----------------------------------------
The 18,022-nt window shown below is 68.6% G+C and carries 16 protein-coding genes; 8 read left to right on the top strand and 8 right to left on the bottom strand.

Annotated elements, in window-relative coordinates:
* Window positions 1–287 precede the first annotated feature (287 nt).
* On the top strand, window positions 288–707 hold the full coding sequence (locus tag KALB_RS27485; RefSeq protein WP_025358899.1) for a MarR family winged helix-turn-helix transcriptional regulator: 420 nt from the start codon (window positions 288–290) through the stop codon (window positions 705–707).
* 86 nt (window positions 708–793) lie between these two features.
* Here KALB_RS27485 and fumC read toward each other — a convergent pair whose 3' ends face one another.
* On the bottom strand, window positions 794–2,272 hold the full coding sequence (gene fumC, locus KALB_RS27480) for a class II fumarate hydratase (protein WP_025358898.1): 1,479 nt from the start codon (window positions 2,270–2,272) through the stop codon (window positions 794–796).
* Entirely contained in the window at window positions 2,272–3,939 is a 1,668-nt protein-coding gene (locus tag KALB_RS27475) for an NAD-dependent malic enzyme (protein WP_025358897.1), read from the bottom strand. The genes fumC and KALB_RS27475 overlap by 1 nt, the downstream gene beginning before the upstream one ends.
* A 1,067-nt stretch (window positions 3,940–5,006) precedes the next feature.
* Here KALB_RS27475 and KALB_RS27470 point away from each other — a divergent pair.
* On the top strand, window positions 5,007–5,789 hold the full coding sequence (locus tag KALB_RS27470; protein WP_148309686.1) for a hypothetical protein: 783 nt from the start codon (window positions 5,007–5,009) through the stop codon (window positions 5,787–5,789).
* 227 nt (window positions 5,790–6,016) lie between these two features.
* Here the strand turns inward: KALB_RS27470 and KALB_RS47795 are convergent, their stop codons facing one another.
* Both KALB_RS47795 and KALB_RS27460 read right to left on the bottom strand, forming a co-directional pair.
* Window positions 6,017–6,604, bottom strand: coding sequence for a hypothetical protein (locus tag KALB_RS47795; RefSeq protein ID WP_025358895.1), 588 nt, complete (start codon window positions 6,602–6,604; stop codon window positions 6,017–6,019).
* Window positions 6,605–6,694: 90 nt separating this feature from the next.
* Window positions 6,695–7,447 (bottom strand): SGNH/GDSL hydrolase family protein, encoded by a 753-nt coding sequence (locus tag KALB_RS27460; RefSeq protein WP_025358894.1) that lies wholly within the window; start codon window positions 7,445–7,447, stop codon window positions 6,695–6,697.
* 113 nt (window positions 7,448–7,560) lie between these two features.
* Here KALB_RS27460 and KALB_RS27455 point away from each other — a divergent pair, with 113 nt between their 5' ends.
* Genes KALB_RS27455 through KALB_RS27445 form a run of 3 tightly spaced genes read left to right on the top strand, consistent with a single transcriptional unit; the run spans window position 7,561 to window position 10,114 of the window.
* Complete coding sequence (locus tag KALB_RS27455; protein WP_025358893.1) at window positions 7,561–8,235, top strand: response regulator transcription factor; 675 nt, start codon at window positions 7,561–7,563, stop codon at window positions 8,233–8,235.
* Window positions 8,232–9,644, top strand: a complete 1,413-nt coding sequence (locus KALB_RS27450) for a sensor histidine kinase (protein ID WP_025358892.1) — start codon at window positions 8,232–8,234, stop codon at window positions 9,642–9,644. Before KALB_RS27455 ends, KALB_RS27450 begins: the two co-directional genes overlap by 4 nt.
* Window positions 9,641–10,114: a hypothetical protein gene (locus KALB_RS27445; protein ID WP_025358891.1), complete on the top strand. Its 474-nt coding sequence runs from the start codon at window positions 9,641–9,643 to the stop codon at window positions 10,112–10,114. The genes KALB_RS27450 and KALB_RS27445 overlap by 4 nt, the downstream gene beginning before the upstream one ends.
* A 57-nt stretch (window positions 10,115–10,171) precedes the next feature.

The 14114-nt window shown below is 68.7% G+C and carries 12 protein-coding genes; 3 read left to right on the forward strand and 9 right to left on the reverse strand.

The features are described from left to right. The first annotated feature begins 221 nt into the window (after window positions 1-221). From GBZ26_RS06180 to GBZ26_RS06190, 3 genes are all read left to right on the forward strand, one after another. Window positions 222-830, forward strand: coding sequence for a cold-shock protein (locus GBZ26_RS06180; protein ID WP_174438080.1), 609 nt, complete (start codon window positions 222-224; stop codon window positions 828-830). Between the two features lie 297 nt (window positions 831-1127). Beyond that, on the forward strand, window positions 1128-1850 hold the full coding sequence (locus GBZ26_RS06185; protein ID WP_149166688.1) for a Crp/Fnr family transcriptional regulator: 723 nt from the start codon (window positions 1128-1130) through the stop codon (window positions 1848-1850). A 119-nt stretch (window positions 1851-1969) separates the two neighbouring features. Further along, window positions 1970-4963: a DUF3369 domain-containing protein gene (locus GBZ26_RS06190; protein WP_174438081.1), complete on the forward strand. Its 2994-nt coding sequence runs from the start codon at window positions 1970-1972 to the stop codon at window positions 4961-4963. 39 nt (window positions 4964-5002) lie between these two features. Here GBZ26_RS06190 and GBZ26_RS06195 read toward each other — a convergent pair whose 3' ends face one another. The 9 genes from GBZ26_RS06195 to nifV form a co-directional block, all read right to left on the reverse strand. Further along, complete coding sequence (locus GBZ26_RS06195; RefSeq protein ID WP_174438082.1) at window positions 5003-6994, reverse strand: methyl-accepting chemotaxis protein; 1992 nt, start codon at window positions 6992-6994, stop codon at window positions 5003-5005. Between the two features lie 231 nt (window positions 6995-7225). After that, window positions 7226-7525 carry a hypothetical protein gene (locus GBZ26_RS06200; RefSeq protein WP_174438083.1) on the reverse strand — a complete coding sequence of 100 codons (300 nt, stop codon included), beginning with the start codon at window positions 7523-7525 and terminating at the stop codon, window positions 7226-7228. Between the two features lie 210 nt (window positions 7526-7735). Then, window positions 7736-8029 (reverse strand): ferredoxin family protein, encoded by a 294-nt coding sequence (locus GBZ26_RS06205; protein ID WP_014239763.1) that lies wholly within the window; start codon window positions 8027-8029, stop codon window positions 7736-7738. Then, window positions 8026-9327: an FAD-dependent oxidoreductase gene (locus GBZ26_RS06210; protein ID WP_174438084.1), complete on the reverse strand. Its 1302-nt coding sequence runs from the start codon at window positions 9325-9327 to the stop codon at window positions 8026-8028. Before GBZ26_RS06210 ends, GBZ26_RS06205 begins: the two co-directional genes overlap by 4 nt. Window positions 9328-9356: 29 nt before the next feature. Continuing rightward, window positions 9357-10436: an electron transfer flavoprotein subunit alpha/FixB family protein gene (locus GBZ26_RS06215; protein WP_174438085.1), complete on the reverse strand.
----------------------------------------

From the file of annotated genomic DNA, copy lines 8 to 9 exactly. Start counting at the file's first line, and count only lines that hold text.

* Entirely contained in the window at window positions 2,272–3,939 is a 1,668-nt protein-coding gene (locus tag KALB_RS27475) for an NAD-dependent malic enzyme (protein WP_025358897.1), read from the bottom strand. The genes fumC and KALB_RS27475 overlap by 1 nt, the downstream gene beginning before the upstream one ends.
* A 1,067-nt stretch (window positions 3,940–5,006) precedes the next feature.